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his privilege as a peer, and was in consequence discharged. He died at Newstead, in 1798. John, the next brother to Lord William, and born in the year after him, that is, in 1723, was a man of a very different disposition, although his career in life was almost one succession of misfortunes. The hardships which he met with, while accompanying Commodore Anson in his expedition to the South Seas, are well known, from his own highly popular and affecting narrative; and his grandson, the poet, is supposed to have had some of the sufferings of the honourable John, afterwards Commodore and Admiral Byron, in his mind, when he gave some of the most exquisite touches to his admirably painted picture of the storm and shipwreck, in Don Juan. So unfortunate was he, in regard to weather, that he was known throughout the fleet by the name of "foul weather Jack," and the sailors had great reluctance to go to sea under his command. Against the enemy he had equally bad success; not that he was deficient either in bravery or in skill, but the weather was always between him and the enemy. Still he was a man who deserved and enjoyed the esteem of all about him, and was reckoned one of the best naval officers of his time. His only son, born in 1751, was known by the name of "mad Jack Byron." He was one of the handsomest men of the time; but his character was so notorious, that his father, who had procured for him a commission in the guards, was soon obliged to desert him; to be but seen in his company was considered a stain. In his twentyseventh year he found means to seduce Amelia marchioness of Carmarthen, who had been but a few years married to a husband with whom she had Fed in the most happy state until she formed this most unfortunate connexion. The noise which this faux pas occasioned was very great, as well on account of its own enormity, as of the perfect happiness which had previously subsisted between the husband and the wife, and of the great reluctance which the husband had to believe in her guilt. That, however, was ultimately proved in a manner but too convincing; and after e fruitless attempt at reclaiming the lady, she was divorced by her husband and abandoned to her fate. That fate was both hasty and hard. The friends brought about a marriage between her and her seducer, which after the most brutal conduct on his part, and the greatest misery and the keenest remorse on hers, was dissolved in two years by her sinking to the grave of a broken heart. In about three years after, Captain Byron ught to patch up his broken fortunes by matrimony; and having made conquest of Miss Gordon, an Aberdeenshire heiress, he spent her fortune in a few years, and left her and her only child, the subject of this memoir, in a destitute and defenceless state. He went to France, to avoid his creditors, and died at Valenciennes in 1791, little more than three years after the birth of his son, to whom, in the meantime, was given his mother's name of Gordon.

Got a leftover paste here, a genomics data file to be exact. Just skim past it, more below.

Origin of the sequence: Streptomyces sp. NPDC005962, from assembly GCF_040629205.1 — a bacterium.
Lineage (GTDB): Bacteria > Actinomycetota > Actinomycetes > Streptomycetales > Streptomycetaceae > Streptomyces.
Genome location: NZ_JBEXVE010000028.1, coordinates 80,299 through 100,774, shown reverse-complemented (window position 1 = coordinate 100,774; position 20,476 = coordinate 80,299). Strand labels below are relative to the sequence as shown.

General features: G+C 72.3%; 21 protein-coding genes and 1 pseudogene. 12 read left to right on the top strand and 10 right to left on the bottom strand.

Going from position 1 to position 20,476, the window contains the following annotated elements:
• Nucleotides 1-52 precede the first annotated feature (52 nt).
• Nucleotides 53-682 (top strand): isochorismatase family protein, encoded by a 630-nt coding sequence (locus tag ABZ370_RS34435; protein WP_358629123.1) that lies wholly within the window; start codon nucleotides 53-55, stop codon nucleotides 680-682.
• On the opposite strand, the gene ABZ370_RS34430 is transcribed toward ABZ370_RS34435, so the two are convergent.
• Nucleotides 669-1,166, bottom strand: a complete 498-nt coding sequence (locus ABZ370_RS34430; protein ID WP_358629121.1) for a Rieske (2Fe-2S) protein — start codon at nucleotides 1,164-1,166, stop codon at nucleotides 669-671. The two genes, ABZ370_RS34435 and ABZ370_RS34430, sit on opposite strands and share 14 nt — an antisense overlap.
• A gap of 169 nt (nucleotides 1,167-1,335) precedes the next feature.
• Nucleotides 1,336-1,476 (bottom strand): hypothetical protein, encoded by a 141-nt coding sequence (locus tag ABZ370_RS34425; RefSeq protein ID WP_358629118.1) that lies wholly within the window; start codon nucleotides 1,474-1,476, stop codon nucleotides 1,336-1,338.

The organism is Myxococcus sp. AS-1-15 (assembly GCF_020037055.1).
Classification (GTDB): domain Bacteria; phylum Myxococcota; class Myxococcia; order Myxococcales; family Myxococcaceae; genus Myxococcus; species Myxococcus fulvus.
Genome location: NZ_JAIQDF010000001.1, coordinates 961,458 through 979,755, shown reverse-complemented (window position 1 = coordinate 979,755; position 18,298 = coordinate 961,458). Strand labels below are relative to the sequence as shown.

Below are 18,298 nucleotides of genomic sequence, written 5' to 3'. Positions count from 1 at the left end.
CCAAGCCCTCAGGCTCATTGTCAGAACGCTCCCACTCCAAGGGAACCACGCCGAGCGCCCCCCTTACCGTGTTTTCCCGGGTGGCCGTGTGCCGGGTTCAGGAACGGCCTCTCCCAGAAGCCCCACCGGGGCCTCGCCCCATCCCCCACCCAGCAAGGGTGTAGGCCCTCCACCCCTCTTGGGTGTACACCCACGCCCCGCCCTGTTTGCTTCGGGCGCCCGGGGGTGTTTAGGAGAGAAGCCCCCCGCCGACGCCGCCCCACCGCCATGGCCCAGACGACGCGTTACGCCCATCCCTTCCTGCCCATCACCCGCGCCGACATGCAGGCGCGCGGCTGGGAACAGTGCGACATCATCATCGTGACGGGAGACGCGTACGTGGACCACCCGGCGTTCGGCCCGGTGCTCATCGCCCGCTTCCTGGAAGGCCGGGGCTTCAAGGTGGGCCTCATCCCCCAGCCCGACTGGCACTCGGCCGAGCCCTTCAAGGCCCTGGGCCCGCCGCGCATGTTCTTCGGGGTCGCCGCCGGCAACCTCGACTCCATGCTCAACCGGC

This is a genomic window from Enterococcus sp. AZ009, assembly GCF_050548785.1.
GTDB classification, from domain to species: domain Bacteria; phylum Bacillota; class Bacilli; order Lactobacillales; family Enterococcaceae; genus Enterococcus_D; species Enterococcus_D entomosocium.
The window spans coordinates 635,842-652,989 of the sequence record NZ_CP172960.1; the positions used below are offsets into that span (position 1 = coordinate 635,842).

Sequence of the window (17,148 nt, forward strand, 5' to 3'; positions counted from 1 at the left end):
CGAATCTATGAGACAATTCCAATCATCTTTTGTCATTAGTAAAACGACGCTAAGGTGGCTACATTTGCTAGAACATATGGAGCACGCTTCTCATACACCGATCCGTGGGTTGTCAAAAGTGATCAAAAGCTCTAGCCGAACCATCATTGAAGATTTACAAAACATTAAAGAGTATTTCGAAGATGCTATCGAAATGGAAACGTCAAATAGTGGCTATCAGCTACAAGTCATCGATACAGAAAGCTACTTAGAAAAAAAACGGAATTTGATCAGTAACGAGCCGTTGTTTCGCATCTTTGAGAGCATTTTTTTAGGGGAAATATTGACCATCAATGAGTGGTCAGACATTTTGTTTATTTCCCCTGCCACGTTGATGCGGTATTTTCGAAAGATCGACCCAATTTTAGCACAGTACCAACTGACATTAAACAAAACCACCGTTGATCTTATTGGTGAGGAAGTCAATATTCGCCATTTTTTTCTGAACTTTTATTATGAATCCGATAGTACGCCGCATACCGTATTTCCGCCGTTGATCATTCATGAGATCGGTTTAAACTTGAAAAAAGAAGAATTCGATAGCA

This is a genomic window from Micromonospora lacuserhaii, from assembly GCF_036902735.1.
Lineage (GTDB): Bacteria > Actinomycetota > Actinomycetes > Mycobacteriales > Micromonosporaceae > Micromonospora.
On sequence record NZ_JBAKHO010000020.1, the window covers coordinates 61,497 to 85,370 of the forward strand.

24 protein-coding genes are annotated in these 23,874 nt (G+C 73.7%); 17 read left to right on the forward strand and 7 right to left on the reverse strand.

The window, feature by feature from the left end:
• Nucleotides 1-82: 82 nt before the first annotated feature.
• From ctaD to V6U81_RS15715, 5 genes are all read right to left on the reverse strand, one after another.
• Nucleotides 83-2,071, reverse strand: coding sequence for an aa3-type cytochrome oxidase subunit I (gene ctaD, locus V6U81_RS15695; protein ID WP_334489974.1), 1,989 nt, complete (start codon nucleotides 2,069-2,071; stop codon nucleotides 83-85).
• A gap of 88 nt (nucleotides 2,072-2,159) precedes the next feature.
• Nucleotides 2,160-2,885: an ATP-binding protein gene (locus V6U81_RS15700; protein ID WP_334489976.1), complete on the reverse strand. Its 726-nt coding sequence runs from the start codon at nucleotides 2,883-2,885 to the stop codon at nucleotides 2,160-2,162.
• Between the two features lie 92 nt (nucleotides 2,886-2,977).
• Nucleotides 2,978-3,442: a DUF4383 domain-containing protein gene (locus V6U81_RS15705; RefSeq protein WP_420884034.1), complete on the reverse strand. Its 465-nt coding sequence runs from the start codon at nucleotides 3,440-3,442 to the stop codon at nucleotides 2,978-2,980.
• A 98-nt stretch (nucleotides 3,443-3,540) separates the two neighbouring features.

GEORGE GORDON was born on his mother's estate in Aberdeenshire, on the 22d day of January 1788. As his mother and himself were soon terwards deserted by his father, the whole care of his infant years devolved upon the mother; and considering the state in which she was left, it is but natural to suppose that she treated the boy with every indulgence within her power. Tenderness and indulgence in his early years were rendered the more necessary, as, besides having one of his feet deformed, he was of a very weakly constitution. For these reasons be was not quite so early sent to school as is sometimes the case, but allowed to expand his lungs and strengthen his limbs upon the mountains of the North. This period of his life passed unheeded; but we find trace